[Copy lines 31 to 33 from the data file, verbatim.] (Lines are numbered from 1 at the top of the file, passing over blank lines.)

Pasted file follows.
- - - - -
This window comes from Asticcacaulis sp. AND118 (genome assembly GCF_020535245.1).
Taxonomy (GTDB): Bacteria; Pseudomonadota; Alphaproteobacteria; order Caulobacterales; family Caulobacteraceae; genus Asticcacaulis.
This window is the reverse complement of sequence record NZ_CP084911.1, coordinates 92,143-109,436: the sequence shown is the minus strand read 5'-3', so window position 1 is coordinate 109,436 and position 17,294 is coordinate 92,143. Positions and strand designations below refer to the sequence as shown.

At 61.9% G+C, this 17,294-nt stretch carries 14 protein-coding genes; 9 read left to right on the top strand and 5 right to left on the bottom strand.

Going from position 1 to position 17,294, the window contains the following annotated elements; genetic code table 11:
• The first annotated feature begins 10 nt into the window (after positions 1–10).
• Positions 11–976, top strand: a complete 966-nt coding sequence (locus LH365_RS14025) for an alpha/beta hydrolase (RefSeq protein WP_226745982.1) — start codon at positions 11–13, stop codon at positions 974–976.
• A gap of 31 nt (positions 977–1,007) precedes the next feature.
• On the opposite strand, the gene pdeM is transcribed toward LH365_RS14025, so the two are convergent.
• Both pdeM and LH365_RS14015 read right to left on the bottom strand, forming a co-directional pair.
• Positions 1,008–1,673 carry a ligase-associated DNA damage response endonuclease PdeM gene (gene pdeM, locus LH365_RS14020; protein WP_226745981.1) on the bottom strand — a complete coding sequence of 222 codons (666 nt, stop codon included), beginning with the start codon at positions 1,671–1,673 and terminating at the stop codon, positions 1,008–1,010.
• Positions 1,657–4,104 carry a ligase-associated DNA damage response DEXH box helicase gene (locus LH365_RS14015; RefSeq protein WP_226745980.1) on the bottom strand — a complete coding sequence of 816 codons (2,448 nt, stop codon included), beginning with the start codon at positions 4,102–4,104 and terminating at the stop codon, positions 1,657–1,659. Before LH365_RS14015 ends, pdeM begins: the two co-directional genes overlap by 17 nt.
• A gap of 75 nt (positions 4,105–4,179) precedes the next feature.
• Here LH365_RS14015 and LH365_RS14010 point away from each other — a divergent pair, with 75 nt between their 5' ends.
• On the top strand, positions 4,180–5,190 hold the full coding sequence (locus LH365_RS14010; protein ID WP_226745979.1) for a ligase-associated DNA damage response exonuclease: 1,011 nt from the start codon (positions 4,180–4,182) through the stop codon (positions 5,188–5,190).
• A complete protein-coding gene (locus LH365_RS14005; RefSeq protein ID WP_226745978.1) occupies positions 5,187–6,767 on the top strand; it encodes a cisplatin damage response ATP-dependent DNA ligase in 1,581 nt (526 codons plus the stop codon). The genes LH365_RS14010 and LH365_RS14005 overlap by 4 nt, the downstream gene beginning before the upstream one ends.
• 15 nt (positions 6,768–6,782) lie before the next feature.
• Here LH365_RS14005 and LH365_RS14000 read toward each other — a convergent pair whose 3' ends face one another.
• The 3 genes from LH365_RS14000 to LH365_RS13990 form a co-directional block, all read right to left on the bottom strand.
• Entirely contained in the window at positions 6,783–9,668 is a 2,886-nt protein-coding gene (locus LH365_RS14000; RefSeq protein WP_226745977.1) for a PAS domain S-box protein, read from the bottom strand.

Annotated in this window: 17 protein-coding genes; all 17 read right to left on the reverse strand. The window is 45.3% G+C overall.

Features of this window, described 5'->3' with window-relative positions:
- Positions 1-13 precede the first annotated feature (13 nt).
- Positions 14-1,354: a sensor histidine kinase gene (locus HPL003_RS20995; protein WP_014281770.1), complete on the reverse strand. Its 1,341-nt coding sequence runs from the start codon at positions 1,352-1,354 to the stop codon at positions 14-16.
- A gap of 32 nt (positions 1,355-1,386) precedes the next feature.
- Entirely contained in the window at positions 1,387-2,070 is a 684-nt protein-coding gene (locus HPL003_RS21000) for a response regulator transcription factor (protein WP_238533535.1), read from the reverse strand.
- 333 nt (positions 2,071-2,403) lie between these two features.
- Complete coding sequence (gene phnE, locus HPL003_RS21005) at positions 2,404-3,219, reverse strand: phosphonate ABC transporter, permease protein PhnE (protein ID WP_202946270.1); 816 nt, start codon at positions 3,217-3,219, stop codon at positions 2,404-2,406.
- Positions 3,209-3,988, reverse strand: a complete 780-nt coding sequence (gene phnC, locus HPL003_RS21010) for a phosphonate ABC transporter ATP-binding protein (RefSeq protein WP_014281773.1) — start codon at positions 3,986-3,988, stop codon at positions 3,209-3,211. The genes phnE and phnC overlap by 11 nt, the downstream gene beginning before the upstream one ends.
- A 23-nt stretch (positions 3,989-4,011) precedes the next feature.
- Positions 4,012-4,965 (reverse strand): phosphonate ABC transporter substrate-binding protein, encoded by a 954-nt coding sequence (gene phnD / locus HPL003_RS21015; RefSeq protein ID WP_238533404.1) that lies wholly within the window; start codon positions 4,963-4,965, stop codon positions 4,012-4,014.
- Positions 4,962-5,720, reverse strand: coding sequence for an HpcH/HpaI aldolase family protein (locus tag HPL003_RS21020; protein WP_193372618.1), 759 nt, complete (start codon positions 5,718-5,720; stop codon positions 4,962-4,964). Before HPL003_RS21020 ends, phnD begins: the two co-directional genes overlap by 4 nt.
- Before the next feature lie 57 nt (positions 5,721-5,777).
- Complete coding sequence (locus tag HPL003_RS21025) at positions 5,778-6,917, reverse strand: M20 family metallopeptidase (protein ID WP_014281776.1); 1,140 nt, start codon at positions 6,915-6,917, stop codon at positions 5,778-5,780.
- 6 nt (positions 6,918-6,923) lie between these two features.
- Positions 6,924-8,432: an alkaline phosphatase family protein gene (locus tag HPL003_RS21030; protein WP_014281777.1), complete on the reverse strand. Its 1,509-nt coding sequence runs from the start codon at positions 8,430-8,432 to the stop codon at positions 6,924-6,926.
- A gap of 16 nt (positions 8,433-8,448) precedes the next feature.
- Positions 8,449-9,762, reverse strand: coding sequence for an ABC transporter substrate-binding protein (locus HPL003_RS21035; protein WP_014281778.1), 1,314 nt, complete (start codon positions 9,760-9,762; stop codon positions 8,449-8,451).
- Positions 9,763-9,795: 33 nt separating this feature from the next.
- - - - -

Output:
- Positions 4,012-4,965 (reverse strand): phosphonate ABC transporter substrate-binding protein, encoded by a 954-nt coding sequence (gene phnD / locus HPL003_RS21015; RefSeq protein ID WP_238533404.1) that lies wholly within the window; start codon positions 4,963-4,965, stop codon positions 4,012-4,014.
- Positions 4,962-5,720, reverse strand: coding sequence for an HpcH/HpaI aldolase family protein (locus tag HPL003_RS21020; protein WP_193372618.1), 759 nt, complete (start codon positions 5,718-5,720; stop codon positions 4,962-4,964). Before HPL003_RS21020 ends, phnD begins: the two co-directional genes overlap by 4 nt.
- Before the next feature lie 57 nt (positions 5,721-5,777).